Reproductive cancers are cancers that are in the organs related to reproduction. The most common reproductive cancers in women are:
- Cancer of the cervix: the lower end of the uterus that extends to the vagina.
- Ovarian cancer: Cancer in the ovaries, the two organs that make female hormones and produce a woman’s eggs.
- Uterine cancer: Cancer in the uterus (womb), the organ where the baby grows when a woman is pregnant.
- Vaginal cancer: Cancer of the vagina, the hollow channel that leads from the uterus and cervix to the outside of the body.
- Vulvar cancer: Cancer of the vulva, the area around the opening of the vagina.
- Breast cancer: It is sometimes considered reproductive cancer. Breast cancer is in the tissues of the breast.
What are the symptoms of these cancers?
It is important to recognise these symptoms early and inform your health care provider
What are the risk factors?
A risk factor is a chance that something will harm or otherwise affect a person’s health. There are different risk factors that can increase the chances of developing female reproductive cancers. Having a risk factor does not mean that you will develop cancer. Some risk factors cannot be changed, such as age, family history, and one’s genetic makeup, while others are related to factors in the environment that may cause cancer. Some risk factors can be reduced by changing health habits.
Written below are different risk factors associated with developing certain types of female reproductive cancers.
HPV is a virus that is spread during sexual contact. There are about 40 different strains (types) of HPV that can infect the genital area. About a dozen of these can cause cancer.
There are two types or strains of HPV:
Low-risk strains: Low-risk strains of HPV can cause warts on the genitals. Warts can be itchy, embarrassing, and unpleasant, but these strains are considered low risk because they do not cause cancer.
High-risk strains: High-risk strains do not cause warts but can, rarely, cause cancer. This is why they are called high-risk strains.
Most adults will have an HPV infection at some time during their lives. HPV infections almost always clear up on their own without treatment. A person with a high-risk strain of HPV that does not clear up on its own over many years could eventually get cancer.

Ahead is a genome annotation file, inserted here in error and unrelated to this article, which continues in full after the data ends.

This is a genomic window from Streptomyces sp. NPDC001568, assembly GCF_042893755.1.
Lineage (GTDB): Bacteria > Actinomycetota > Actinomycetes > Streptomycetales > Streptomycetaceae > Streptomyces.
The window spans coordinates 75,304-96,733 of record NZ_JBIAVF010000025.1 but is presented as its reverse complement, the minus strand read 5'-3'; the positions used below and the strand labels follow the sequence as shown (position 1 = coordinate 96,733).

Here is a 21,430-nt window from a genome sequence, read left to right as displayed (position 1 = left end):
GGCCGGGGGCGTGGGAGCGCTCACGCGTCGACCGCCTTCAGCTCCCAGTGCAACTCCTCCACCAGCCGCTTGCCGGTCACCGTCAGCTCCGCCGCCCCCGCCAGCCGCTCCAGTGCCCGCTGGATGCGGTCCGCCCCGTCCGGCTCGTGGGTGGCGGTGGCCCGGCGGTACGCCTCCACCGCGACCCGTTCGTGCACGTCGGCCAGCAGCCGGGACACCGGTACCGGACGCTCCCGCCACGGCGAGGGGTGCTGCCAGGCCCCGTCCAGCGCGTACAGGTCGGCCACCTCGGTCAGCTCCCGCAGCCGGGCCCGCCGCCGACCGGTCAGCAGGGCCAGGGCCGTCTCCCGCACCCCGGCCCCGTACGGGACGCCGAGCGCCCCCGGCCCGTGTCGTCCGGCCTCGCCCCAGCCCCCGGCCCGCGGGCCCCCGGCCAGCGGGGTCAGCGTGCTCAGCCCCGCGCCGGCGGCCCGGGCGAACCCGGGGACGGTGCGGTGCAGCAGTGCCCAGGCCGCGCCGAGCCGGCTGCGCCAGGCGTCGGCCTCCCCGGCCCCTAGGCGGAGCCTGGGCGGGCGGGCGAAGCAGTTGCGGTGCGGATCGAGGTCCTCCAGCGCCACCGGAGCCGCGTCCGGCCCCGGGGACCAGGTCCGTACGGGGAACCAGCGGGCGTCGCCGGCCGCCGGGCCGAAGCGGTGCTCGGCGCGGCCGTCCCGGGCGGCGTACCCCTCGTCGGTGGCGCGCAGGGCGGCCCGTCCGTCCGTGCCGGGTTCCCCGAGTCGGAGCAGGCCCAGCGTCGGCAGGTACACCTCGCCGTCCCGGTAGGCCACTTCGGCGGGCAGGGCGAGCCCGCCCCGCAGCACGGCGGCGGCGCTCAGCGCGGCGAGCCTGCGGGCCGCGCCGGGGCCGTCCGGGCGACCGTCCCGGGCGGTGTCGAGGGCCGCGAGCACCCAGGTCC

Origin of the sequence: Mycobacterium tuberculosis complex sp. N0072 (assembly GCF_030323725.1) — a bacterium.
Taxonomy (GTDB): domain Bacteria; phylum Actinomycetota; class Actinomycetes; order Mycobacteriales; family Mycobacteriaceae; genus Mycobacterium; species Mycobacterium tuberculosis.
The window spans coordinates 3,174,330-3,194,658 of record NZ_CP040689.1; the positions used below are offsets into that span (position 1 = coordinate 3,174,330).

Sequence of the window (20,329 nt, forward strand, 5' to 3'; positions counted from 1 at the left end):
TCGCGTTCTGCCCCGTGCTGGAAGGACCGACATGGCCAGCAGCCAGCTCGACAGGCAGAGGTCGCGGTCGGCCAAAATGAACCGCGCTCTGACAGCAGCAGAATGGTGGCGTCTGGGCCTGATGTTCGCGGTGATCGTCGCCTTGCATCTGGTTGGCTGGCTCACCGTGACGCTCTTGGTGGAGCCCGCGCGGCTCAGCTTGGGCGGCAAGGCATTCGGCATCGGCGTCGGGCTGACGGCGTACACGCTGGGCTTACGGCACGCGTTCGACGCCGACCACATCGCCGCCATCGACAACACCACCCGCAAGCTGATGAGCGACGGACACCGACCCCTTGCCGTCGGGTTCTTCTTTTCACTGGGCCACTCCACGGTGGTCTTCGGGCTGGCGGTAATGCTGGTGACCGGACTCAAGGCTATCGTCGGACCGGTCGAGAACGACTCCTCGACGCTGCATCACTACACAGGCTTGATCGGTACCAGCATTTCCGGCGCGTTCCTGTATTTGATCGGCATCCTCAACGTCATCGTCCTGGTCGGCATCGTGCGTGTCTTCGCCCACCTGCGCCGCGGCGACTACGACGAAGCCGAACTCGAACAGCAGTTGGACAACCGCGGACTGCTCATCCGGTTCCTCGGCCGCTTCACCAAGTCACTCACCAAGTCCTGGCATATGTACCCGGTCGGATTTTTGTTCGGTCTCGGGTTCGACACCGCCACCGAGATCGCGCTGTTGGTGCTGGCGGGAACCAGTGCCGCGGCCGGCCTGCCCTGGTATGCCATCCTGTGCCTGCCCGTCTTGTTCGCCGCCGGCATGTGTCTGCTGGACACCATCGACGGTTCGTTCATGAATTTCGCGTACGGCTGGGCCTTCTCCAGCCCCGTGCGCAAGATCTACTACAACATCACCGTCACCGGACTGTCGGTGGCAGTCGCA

How to screen for these cancers?
Annual well-woman visits to a healthcare provider can greatly increase the chances that reproductive cancers are identified early through regular exams and screening tests.
Many times people with early stages of reproductive cancer have no symptoms. A screening test is used to find a disease before the person has any symptoms. There are several screening tests available for some reproductive cancers.
There are screening tests for breast cancer and cervical cancer:
- Mammogram: An X-ray test is used to screen for breast cancer. It is recommended that women between 50 and 74 years old at average risk for breast cancer should get a mammogram every two years. Women who are 40 to 49 should talk to their healthcare provider about when to start and how often to get a mammogram.
- Pap smear (or cervical cytology): A sample of cells is taken from the cervix during a pelvic exam to check for cervical cancer, pre-cancer, and HPV, which is the virus associated with causing most cervical cancers. Beginning at age 21, a woman should have a Pap smear every three years. Beginning at age 30, Pap smears are done along with an HPV test every five years.
There are no screening tests for other reproductive cancers. It is important to see a healthcare provider about any symptoms one experiences. Finding cancers early can help increase the chance that treatment will be successful. Regular exams with a healthcare provider are recommended to help find cancers early, even if there are no symptoms.
Diagnostic tests can be used to find cancers in people who have symptoms. The type of diagnostic test used to find reproductive cancer depends on the type of cancer. These tests include:
- Lab tests: Blood tests that sometimes show signs of cancer.
Tests that help healthcare providers “see” inside the body, such as:
o MRI scan.
o CT scan.
- Biopsy: Procedure where a healthcare provider removes a small piece of tissue to check for cancer.
How are the reproductive cancers treated?
The treatment depends on the type of cancer. Reproductive cancers are often treated with surgery, chemotherapy (medicine to kill cancer cells), hormone therapy (medicine to block hormones that are related to cancer growth), radiation, or a combination of these used together. An oncologist (cancer doctor) can help you select the best treatment(s) for the specific reproductive cancer.
Because reproductive cancers and their treatment can affect one’s ability to have children one should be sure to talk with the healthcare provider about what can be done if one hopes to have children in the future.
Take Home Message
Take control of your health and reduce your cancer risk
- Stay away from tobacco.
- Get to and stay at a healthy weight.
- Get moving with regular physical activity.
- Eat healthy with plenty of fruits and vegetables.
- Limit how much alcohol you drink (if you drink at all).
- Protect your skin.
- Know yourself, your family history, and your risks.
- Get regular check-ups and cancer screening tests.
- Get your daughters vaccinated against cervical cancer (age 9 – 26 years)
Dr. Rupashree Dasgupta,
MD (Gold medalist from CMC Vellore), DGO (Gold medallist from CMC Vellore), DNB (OG), MNAAMS, Diploma in Advanced Gynae Endoscopy (Germany), Fellowship in Gynae Oncosurgery (Tata Medical Centre, Kolkata), UICC Fellowship in Gynae Onco (London) Sr. Consultant Gynaecologist, Obstetrician and Oncosurgeon Peerless Hospital